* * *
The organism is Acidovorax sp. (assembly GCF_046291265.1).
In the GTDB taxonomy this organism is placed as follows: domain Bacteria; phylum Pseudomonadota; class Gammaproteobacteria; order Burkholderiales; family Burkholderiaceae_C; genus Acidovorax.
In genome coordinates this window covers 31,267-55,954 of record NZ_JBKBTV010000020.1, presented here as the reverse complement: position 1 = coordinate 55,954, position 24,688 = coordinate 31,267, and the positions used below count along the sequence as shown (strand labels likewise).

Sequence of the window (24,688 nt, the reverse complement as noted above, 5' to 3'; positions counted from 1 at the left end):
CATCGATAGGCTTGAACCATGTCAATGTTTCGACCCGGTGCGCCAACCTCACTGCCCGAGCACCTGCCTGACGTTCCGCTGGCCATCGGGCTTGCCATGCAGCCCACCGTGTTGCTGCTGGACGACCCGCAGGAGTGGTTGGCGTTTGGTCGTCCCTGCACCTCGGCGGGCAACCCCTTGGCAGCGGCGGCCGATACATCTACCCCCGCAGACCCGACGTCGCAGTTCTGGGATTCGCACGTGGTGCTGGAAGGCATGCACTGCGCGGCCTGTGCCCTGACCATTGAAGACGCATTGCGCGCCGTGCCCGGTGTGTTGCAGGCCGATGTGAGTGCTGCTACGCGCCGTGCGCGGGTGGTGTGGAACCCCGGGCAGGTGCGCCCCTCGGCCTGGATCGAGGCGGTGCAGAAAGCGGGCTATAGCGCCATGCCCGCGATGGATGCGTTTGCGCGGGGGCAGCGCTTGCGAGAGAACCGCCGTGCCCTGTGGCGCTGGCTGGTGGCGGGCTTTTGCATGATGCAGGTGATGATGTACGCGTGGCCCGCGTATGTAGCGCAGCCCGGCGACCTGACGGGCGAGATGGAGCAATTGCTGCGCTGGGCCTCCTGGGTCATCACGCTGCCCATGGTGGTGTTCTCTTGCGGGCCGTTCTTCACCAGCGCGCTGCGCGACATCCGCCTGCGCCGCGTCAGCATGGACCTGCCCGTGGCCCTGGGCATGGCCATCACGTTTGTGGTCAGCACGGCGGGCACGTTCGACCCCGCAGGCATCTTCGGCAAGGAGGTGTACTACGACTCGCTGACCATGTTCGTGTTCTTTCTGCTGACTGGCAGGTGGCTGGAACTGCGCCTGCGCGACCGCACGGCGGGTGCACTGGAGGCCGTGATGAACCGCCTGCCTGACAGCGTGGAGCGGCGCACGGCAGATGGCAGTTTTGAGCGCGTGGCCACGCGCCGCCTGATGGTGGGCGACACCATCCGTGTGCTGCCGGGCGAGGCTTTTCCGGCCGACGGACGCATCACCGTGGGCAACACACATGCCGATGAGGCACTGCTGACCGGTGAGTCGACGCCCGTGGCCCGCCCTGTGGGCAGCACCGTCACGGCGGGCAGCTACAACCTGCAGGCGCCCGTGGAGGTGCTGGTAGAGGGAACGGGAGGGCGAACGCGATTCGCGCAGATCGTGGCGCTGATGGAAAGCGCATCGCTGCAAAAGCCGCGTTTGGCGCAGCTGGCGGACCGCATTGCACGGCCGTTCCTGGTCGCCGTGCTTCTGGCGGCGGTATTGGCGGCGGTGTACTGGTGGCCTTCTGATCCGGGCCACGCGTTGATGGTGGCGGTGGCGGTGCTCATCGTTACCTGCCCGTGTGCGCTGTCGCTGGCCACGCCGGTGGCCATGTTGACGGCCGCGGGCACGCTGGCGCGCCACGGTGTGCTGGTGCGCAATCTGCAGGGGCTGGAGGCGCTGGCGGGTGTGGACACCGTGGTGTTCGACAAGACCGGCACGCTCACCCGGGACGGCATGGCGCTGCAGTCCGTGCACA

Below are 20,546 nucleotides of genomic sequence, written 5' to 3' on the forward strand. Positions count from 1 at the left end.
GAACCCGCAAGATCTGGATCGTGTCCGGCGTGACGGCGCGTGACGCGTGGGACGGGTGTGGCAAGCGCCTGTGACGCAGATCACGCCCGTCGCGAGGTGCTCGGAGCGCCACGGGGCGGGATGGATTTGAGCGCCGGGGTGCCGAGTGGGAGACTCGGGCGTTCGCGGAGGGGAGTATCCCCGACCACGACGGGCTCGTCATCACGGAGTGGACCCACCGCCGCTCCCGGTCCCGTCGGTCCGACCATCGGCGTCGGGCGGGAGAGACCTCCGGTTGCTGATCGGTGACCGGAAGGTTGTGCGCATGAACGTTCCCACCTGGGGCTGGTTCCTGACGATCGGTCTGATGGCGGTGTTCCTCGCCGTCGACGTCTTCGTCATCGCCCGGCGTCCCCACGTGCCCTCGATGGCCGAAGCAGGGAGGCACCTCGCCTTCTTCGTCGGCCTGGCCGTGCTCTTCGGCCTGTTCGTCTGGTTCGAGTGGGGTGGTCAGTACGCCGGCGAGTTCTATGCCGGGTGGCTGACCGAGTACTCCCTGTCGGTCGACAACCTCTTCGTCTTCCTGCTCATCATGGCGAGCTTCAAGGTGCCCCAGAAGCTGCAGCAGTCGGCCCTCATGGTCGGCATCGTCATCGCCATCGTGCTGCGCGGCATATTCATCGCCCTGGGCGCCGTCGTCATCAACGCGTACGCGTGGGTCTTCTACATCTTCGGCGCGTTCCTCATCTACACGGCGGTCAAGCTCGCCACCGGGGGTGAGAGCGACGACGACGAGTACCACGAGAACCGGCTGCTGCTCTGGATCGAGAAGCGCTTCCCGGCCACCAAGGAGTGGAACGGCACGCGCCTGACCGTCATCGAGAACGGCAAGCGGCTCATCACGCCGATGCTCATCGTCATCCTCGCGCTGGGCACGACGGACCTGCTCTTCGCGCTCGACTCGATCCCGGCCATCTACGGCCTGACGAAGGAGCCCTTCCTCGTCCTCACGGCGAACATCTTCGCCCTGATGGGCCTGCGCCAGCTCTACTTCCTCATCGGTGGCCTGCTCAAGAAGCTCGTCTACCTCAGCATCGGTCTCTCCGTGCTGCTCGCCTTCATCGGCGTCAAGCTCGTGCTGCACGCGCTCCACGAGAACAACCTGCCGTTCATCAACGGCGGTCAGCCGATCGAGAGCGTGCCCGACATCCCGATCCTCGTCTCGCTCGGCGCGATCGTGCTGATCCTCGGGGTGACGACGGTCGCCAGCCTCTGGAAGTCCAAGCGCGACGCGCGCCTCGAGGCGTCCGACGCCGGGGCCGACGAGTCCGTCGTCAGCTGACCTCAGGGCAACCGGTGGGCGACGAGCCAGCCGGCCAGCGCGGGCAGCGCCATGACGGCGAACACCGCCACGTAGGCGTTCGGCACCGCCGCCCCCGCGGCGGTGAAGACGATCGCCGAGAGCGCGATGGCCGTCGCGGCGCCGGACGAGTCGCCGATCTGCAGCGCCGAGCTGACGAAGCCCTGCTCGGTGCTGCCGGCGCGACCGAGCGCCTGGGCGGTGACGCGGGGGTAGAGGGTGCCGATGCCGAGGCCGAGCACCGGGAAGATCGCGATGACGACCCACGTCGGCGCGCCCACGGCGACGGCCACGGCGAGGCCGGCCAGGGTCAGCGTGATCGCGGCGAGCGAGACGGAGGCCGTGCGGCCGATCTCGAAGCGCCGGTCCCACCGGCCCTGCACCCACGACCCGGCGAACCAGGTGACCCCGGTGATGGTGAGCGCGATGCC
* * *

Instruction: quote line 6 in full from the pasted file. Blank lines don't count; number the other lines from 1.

Below are 20,546 nucleotides of genomic sequence, written 5' to 3' on the forward strand. Positions count from 1 at the left end.